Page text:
Code focuses on creating a fully accessible web experience for all users by developing sites that properly convey accessibility semantics and implements common keyboard conventions. This guideline goes over how to create a page with this in mind, as well as gives insights on how, when. and why you would want to code your website to be accessible.
Who is impacted?
Everyone is impacted by a website with code that is not accessible. Poor code leads to unusable elements and hard to view designs for the users.
How to test?
Input the code from the website into an online evaluation tool to see if the website passes the accessibility check. There are different tools for different tests.
Landmark regions focus on identifying the organization and structure of a web page through the use of sectioning elements in HTML. By classifying and labelling sections of a page, it enables structural information to be conveyed visually for the users.
Screen readers use landmark roles to provide keyboard navigation to important sections of the page. These landmark roles can also be used as targets for skip links.
The general principles of landmark design:
- Identify the logical structure of the web page by breaking things into perceivable areas of content.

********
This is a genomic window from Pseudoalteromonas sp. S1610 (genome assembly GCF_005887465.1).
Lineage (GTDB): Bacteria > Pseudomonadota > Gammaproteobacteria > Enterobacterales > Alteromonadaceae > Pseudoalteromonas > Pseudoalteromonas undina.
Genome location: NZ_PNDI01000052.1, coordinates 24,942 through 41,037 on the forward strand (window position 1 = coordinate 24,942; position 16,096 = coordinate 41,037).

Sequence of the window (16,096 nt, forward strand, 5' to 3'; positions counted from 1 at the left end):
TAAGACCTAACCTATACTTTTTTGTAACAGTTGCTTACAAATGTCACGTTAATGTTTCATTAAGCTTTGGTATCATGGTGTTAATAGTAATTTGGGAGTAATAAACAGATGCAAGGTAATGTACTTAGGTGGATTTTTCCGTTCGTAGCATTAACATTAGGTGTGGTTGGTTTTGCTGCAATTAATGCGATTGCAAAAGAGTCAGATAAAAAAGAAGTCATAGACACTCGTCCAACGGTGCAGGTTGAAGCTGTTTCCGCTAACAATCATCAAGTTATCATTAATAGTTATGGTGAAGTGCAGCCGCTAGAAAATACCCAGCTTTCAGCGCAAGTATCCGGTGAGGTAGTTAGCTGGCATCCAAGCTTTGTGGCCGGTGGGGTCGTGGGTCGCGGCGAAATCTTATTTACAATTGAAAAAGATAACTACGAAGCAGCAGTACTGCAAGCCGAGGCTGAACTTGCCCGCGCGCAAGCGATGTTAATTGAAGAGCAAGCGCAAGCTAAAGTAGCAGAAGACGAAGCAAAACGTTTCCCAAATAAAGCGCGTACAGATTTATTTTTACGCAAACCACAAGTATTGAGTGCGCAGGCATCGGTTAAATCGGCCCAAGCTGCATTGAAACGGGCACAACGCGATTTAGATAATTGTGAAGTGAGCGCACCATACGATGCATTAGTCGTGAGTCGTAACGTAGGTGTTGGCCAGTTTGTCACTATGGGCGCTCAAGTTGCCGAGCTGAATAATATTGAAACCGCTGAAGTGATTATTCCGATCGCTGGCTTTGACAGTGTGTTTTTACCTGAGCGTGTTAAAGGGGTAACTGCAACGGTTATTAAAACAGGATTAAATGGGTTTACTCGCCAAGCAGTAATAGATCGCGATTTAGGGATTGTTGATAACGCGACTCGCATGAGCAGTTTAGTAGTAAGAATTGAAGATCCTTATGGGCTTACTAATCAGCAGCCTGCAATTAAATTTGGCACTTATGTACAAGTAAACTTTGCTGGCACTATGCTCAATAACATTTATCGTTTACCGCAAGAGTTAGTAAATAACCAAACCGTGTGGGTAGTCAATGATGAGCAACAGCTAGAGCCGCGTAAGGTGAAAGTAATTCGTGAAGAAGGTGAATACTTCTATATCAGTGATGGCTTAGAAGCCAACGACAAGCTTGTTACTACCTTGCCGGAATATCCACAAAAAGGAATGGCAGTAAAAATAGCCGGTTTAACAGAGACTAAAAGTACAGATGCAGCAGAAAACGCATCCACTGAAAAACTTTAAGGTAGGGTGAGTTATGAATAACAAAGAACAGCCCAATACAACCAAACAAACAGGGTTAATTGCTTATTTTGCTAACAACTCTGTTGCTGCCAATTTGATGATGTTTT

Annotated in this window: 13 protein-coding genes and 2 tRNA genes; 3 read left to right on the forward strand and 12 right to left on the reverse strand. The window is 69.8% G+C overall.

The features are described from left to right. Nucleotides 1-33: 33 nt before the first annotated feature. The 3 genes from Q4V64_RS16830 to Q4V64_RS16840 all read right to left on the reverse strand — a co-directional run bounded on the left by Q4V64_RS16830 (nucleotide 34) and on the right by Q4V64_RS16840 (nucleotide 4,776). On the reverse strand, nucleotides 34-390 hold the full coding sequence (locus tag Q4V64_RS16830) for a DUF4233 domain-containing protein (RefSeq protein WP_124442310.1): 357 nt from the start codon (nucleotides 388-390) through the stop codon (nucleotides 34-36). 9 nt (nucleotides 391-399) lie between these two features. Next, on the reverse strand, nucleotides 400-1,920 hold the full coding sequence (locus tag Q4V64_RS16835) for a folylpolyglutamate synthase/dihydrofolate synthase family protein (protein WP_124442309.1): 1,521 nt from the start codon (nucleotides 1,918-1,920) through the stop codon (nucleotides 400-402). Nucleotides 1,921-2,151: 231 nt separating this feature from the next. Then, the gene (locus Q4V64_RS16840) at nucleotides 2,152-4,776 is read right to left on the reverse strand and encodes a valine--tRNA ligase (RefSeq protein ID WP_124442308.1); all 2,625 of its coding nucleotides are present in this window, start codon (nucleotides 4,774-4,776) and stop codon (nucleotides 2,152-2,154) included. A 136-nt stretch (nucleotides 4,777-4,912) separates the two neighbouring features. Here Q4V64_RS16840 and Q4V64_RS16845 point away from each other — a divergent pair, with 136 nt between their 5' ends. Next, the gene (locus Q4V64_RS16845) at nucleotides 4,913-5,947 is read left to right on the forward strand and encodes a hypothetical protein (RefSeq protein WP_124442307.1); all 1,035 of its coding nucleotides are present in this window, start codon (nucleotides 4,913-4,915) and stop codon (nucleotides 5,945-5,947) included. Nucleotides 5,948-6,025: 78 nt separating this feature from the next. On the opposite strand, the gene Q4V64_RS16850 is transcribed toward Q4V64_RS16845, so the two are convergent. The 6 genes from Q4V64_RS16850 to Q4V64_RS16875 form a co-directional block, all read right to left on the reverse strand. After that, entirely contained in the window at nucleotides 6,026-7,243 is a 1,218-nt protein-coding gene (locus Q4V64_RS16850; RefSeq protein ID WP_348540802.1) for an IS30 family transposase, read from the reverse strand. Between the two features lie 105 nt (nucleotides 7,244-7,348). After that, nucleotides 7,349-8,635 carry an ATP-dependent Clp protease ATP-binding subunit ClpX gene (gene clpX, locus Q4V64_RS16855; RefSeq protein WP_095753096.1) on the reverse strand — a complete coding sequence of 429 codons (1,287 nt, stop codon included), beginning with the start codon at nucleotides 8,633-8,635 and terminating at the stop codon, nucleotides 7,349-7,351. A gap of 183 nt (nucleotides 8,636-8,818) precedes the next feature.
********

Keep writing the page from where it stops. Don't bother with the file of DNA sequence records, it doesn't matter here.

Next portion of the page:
- Assign landmark roles to each area based on the type of content.
- Label areas with a unique name if they are used more than once on a page. If a landmark is only used once on a page, it may not require a label.
Specific landmark roles can be found here.
Names and Descriptions
The most important responsibility to an author is understanding the importance of providing accessible names and descriptions where appropriate.
An accessible name is a short string (typically 1 to 3 words) that authors use to associate with an element to provide users with a label for that element. All focusable or interactive elements must have an accessible name. An accessible description is provided when there is a need to provide additional information with an element.
An accessible name serves two primary purposes:
- Convey the purpose or intent of the element.
- Distinguish the element from other elements on the page.
The quality of accessible names is one of the most important contributors to usability. Names that don’t provide enough information reduces effectiveness, and names that are too long reduce efficiency. Names that are too difficult reduce both, but also enjoyment.
The Cardinal Rules of Naming can be found here.
For a web page to be fully accessible, all interactive elements must be fully operable via the keyboard. Authors should incorporate common conventions to ensure ease of learning and use of keyboard interfaces.
A primary keyboard navigation convention that is commonly used is “tab” and “shift+tab”. This moves focus from one UI component to another. Other keys, such as the arrow keys, move the focus inside of components that include multiple focusable elements.
The path that the focus follows when pressing the “tab” key is known as the tab sequence. The default order of elements in the tab sequence is the order of elements in the DOM.